In Vanishing New York a couple of the talking heads deplored the expansion and the upscale development of New York that is displacing communities. They don't want to see any more development, they don't believe New York's population will expand, and they don't believe that development would bring jobs. Their view seems economically naive.
The documentary recognizes the reality of the loss of manufacturing, but also criticizes Bloomberg's observation that New York is a luxury economy. The loss of manufacturing has led to the reliance on luxury economy. For better or worse, it's our economic staple, aside from tourism/nightlife, and manufacturing is not likely to return.
There's actually nothing wrong with a luxury economy, as long as it doesn't destroy communities. The rich drive the New York economy. You see it everywhere. Millions make their livelihood serving them. If the rich left the city, we'd be living in one huge slum.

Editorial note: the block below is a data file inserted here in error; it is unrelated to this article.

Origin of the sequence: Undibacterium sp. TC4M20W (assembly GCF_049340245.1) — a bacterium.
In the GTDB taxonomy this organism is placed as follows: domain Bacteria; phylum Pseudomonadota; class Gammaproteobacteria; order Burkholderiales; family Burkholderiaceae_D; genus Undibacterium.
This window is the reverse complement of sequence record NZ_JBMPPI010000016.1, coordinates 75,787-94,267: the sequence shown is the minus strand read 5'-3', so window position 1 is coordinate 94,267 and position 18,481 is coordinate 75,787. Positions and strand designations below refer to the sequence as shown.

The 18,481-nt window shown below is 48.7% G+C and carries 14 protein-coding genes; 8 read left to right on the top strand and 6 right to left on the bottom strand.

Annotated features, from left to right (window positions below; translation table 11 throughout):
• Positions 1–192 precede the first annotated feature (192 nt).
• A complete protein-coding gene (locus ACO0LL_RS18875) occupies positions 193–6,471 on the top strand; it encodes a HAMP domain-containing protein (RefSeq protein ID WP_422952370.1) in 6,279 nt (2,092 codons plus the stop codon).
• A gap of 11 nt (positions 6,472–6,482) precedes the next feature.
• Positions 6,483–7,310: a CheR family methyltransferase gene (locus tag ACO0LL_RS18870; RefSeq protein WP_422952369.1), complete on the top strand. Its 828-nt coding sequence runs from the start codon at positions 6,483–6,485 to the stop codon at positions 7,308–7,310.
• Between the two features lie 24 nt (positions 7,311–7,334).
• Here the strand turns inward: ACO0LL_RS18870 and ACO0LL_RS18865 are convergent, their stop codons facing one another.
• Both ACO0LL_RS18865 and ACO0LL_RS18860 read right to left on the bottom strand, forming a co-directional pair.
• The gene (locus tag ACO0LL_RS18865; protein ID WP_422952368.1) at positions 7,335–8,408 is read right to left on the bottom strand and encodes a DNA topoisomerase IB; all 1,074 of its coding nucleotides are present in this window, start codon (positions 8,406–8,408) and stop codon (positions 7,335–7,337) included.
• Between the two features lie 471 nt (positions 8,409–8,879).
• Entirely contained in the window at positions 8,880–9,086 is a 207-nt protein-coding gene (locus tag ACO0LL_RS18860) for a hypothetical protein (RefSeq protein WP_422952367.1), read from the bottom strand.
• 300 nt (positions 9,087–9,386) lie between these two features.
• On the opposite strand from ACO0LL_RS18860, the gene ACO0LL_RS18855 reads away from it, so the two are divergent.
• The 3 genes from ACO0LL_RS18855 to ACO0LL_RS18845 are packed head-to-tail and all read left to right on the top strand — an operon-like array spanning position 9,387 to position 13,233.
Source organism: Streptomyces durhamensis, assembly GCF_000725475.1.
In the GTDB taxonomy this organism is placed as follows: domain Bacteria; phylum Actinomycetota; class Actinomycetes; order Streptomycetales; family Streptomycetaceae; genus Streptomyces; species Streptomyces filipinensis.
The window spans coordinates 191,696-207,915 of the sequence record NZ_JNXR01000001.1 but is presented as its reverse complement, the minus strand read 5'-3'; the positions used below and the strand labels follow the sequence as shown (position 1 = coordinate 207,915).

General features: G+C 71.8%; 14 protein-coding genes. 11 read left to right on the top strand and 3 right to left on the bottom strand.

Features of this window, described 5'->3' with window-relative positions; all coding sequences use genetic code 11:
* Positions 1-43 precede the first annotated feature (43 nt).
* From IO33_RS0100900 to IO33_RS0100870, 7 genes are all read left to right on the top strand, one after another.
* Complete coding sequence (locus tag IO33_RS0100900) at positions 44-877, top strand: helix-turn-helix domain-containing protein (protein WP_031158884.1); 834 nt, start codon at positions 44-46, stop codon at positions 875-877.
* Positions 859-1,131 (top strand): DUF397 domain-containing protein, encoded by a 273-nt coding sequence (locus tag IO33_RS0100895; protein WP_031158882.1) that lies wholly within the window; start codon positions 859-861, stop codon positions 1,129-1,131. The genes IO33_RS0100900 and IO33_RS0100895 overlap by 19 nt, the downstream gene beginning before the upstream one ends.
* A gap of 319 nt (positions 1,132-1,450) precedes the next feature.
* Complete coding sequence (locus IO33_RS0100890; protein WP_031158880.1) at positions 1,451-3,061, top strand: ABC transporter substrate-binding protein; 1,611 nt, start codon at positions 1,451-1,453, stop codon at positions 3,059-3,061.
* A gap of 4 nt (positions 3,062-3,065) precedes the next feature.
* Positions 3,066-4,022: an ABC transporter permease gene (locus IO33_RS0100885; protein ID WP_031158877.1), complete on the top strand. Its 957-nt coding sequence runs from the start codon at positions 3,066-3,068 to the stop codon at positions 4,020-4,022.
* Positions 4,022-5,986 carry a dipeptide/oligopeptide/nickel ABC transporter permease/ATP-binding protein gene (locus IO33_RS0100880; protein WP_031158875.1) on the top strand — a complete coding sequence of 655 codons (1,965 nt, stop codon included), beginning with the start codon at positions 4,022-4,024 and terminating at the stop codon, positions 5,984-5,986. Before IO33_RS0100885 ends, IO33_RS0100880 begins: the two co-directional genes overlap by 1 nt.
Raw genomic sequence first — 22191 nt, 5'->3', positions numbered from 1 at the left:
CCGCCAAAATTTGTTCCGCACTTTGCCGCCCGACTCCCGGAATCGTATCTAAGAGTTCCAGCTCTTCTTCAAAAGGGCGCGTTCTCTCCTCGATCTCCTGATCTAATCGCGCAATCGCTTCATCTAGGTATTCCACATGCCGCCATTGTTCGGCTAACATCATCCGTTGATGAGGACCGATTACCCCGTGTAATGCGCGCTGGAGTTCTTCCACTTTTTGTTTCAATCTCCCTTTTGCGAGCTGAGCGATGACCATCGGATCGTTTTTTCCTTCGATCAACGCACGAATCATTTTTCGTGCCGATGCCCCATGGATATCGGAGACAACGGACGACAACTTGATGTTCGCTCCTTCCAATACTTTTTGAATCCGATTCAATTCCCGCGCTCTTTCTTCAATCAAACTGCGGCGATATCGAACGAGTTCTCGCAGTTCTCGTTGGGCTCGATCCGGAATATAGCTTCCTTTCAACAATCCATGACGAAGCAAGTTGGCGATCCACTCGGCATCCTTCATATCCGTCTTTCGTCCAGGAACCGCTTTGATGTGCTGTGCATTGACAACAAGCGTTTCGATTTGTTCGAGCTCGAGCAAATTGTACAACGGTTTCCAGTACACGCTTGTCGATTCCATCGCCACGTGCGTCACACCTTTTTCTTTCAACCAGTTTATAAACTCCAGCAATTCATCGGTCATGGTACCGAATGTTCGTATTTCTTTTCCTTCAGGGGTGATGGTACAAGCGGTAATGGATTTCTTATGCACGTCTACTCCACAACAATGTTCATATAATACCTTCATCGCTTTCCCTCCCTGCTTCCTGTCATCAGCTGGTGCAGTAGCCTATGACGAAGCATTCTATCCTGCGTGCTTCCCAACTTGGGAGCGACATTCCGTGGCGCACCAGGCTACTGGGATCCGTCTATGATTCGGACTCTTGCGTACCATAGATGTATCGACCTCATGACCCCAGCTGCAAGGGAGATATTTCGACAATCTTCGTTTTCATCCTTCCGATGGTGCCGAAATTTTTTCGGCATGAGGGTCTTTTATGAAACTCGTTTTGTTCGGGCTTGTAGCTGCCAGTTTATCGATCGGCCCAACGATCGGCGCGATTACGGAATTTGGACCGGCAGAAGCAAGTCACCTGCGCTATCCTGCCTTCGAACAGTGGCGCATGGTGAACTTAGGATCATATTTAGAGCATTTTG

The problem with the rich is that they successively occupy more of our communities, displacing those communities. If developers could find a place for the wealthy, they'd leave us alone in our communities, and still employ us as we need them to.
The answer is not to curtail development, but to encourage development -- in areas where the upscale already congregate and away from older neighborhoods. Otherwise -- if there's no development -- then the wealthy will spread further into our communities and displace us and our local commerce, as they have been in the East Village and in Harlem.
Large parking lot created on sidewalk
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